Here’s a link.

I’d love to hear your feedback, [First Name]. Just hit reply and let me know your thoughts.


[Email Signature]

P.S. Don’t want to receive any further emails? Let me know! Should I be speaking to [Alternate Company Contact] instead? Let me know that, too!

Personal Touch Email: Ending Things Off Right

According to article number five of the CAN-SPAM Act:

Tell recipients how to opt out of receiving future email from you. Your message must include a clear and conspicuous explanation of how the recipient can opt out of getting email from you in the future. Craft the notice in a way that’s easy for an ordinary person to recognize, read, and understand. Creative use of type size, color, and location can improve clarity. Give a return email address or another easy Internet-based way to allow people to communicate their choice to you. You may create a menu to allow a recipient to opt out of certain types of messages, but you must include the option to stop all commercial messages from you. Make sure your spam filter doesn’t block these opt-out requests.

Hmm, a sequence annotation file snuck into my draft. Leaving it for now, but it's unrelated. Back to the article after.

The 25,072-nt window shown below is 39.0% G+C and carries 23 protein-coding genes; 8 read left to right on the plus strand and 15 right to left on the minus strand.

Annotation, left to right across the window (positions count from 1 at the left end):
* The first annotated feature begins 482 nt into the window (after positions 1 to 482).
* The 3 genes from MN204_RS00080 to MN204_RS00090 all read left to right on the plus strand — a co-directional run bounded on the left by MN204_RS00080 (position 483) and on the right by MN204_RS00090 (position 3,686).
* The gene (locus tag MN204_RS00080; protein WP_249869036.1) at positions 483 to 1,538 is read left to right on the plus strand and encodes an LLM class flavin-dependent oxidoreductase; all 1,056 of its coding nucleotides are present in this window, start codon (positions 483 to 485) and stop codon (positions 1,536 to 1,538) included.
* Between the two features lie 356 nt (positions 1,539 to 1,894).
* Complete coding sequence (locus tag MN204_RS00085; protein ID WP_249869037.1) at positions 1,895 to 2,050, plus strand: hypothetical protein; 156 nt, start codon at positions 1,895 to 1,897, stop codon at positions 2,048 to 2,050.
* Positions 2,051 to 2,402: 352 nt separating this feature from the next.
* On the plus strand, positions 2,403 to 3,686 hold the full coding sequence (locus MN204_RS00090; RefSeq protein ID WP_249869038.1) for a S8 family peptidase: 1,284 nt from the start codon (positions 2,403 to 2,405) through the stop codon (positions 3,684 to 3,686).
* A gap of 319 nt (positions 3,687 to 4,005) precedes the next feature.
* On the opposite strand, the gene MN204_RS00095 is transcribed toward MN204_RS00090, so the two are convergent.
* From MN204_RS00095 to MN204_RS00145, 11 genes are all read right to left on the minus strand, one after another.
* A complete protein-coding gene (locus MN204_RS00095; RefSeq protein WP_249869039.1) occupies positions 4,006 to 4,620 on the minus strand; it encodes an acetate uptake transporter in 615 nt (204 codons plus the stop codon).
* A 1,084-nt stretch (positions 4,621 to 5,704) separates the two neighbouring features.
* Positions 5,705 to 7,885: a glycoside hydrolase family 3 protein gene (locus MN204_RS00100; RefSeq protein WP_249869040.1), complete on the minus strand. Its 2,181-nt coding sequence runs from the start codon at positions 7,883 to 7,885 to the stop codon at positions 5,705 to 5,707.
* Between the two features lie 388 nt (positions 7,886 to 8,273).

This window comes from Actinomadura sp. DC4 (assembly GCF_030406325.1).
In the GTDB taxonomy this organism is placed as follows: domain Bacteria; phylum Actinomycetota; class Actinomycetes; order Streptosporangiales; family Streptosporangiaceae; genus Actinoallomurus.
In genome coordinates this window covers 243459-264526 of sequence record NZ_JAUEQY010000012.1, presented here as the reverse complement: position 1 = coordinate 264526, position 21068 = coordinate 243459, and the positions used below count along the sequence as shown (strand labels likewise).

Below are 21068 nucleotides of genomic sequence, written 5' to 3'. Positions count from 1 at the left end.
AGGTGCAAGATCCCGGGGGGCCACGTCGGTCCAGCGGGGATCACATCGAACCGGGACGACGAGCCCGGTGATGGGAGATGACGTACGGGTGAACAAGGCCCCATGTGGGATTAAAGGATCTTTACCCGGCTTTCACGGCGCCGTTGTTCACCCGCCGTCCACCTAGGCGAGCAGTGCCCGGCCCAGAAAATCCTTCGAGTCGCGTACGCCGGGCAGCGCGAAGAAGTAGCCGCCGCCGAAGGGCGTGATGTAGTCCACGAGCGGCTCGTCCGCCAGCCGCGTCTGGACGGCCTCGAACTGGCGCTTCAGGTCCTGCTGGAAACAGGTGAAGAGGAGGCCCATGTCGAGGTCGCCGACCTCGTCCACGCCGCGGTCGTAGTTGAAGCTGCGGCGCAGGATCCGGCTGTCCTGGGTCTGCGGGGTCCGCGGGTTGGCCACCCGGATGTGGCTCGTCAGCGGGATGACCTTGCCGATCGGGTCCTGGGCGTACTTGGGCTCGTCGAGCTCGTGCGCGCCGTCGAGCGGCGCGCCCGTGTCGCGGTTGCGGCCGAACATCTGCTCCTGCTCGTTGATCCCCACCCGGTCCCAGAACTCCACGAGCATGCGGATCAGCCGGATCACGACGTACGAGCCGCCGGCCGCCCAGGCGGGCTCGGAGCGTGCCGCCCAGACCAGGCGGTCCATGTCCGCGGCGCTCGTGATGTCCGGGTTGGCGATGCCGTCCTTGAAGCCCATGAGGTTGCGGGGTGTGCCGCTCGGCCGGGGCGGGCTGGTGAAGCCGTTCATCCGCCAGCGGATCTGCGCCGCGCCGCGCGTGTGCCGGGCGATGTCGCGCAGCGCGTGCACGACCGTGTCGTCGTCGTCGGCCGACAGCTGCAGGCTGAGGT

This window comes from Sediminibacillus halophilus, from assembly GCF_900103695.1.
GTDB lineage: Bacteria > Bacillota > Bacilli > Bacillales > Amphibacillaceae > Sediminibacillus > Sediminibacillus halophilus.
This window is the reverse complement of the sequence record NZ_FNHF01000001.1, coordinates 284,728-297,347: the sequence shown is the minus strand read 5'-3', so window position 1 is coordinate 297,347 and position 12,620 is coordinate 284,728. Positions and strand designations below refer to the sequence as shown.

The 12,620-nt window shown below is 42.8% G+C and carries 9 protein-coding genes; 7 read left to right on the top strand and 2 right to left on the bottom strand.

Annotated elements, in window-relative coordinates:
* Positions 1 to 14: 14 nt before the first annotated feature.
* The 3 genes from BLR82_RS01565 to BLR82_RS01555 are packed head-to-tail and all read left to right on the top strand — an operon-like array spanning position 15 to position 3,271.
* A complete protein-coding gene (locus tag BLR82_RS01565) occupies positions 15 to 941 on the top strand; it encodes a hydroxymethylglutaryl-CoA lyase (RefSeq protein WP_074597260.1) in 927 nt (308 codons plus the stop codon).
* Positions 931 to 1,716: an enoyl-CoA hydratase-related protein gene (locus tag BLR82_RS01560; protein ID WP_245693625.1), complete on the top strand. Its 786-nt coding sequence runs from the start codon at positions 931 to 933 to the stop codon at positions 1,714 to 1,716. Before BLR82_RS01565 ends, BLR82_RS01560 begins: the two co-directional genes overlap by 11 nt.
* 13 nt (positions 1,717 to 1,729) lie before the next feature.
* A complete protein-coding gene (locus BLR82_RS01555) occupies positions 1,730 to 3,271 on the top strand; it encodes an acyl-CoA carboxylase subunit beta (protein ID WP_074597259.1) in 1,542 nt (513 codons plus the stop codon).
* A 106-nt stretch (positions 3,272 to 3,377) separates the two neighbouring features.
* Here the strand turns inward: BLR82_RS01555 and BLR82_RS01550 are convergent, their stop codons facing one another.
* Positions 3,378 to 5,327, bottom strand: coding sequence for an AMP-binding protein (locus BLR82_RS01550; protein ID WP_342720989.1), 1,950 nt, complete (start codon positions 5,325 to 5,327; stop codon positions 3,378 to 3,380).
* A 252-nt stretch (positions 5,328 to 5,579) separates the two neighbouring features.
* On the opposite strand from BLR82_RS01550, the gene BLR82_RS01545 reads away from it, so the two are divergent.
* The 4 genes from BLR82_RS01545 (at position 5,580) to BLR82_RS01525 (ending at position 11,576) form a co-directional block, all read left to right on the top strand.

You absolutely want to heed these instructions. Also from the Act:

Each separate email in violation of the CAN-SPAM Act is subject to penalties of up to $40,654, so non-compliance can be costly.

Ok, you have to include an opt-out in the first email you send.

personal touch email